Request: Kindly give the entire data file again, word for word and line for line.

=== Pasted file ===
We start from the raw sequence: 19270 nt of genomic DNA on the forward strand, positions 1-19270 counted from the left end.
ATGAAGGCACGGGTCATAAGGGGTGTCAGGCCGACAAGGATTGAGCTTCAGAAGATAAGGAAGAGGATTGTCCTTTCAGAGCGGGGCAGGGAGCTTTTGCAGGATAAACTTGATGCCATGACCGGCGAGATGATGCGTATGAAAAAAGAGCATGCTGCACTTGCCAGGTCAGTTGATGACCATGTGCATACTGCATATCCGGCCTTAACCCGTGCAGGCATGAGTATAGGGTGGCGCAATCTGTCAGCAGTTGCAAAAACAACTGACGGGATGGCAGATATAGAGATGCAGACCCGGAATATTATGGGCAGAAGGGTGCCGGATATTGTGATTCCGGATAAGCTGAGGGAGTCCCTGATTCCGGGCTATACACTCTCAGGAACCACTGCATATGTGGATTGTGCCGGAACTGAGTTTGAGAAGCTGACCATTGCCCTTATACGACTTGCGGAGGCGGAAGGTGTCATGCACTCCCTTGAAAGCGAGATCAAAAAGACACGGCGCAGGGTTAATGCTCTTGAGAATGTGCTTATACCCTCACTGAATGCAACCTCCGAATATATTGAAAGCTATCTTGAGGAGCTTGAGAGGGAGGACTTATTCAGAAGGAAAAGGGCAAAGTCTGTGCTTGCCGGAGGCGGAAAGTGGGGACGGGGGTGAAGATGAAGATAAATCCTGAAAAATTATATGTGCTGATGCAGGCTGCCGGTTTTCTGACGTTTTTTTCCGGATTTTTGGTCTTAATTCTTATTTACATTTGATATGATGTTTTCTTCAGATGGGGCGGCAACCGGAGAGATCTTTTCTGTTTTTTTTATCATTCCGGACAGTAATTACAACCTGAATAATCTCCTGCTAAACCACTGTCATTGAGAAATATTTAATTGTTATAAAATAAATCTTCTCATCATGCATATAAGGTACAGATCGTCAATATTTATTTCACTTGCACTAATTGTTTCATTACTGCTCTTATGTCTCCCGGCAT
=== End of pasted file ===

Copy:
We start from the raw sequence: 19270 nt of genomic DNA on the forward strand, positions 1-19270 counted from the left end.
ATGAAGGCACGGGTCATAAGGGGTGTCAGGCCGACAAGGATTGAGCTTCAGAAGATAAGGAAGAGGATTGTCCTTTCAGAGCGGGGCAGGGAGCTTTTGCAGGATAAACTTGATGCCATGACCGGCGAGATGATGCGTATGAAAAAAGAGCATGCTGCACTTGCCAGGTCAGTTGATGACCATGTGCATACTGCATATCCGGCCTTAACCCGTGCAGGCATGAGTATAGGGTGGCGCAATCTGTCAGCAGTTGCAAAAACAACTGACGGGATGGCAGATATAGAGATGCAGACCCGGAATATTATGGGCAGAAGGGTGCCGGATATTGTGATTCCGGATAAGCTGAGGGAGTCCCTGATTCCGGGCTATACACTCTCAGGAACCACTGCATATGTGGATTGTGCCGGAACTGAGTTTGAGAAGCTGACCATTGCCCTTATACGACTTGCGGAGGCGGAAGGTGTCATGCACTCCCTTGAAAGCGAGATCAAAAAGACACGGCGCAGGGTTAATGCTCTTGAGAATGTGCTTATACCCTCACTGAATGCAACCTCCGAATATATTGAAAGCTATCTTGAGGAGCTTGAGAGGGAGGACTTATTCAGAAGGAAAAGGGCAAAGTCTGTGCTTGCCGGAGGCGGAAAGTGGGGACGGGGGTGAAGATGAAGATAAATCCTGAAAAATTATATGTGCTGATGCAGGCTGCCGGTTTTCTGACGTTTTTTTCCGGATTTTTGGTCTTAATTCTTATTTACATTTGATATGATGTTTTCTTCAGATGGGGCGGCAACCGGAGAGATCTTTTCTGTTTTTTTTATCATTCCGGACAGTAATTACAACCTGAATAATCTCCTGCTAAACCACTGTCATTGAGAAATATTTAATTGTTATAAAATAAATCTTCTCATCATGCATATAAGGTACAGATCGTCAATATTTATTTCACTTGCACTAATTGTTTCATTACTGCTCTTATGTCTCCCGGCAT